Harrisonburg Fire Department training grounds add new burn building for training
The Harrisonburg Fire Department's training grounds located on Mosby Road are the home of a regional training center in cooperation with the Virginia Department of Fire Programs (VDFP).
Deputy Chief Matt Tobia, with the Harrisonburg Fire Department, said that since the 1980's, the training ground has provided live fire training for firefighters, but in 2016, the current burn building on site had reached the end of its normal service life. The building is made out of concrete, and the fire training has dried it out, creating a lot of damage and making fires in there unsafe.
However, the building itself is not unsafe and can be used for other kinds of training.
A new burn building is being constructed to bring back live fire training. Several rooms are lined with high temperature lining tile, which protect the building from the heat of the fire and can be replaced as time goes on and they get worn out.
"The first time that a firefighter experiences the heat of a fire, and the zero visibility that attends smoke, should not be when they're actually called to service," said Tobia.
The Virginia Department of Fire Programs provided a $450,000 grant for the new building and the city of Harrisonburg and Rockingham County each contributed $50,000 to complete the project.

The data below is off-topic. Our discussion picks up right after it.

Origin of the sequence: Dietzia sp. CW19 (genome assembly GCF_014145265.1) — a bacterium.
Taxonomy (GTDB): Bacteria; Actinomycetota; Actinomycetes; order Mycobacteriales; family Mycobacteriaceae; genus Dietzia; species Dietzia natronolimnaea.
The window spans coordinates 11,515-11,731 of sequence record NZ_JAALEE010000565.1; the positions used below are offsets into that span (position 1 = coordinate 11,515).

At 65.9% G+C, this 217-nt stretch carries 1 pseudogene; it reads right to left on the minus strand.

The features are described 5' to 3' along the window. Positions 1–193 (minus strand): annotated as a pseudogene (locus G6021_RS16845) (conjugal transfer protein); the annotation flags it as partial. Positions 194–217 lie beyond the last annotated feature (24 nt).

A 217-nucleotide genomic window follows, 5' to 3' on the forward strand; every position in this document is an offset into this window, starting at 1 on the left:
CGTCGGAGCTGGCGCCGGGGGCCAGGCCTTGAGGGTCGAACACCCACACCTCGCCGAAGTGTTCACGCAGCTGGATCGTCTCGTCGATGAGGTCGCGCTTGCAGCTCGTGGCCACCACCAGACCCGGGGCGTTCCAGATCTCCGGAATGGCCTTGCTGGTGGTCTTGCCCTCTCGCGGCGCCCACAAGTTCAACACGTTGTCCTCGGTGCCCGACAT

The building is a modular design so the interior layout can be changed around, so firefighters do not get too familiar with the layout while training. Right now, the building is two floors, but two additional floors can be added in the future.
It does not only provide live-fire experience, but also technical rope and rescue training as well.
"This is where they build confidence, this is where they build skills, and this is where they reinforce their training over and over again, so that they can provide service professionally throughout the community," said Tobia.
He said the building should last for at least 20 years, and it represents a single-family dwelling, which is what they most often respond to during a fire call.
The building should be ready for use after January 1, 2019.
The old burn building will continue to be used for search and rescue training, rope rescue, ventilation training and ladder training.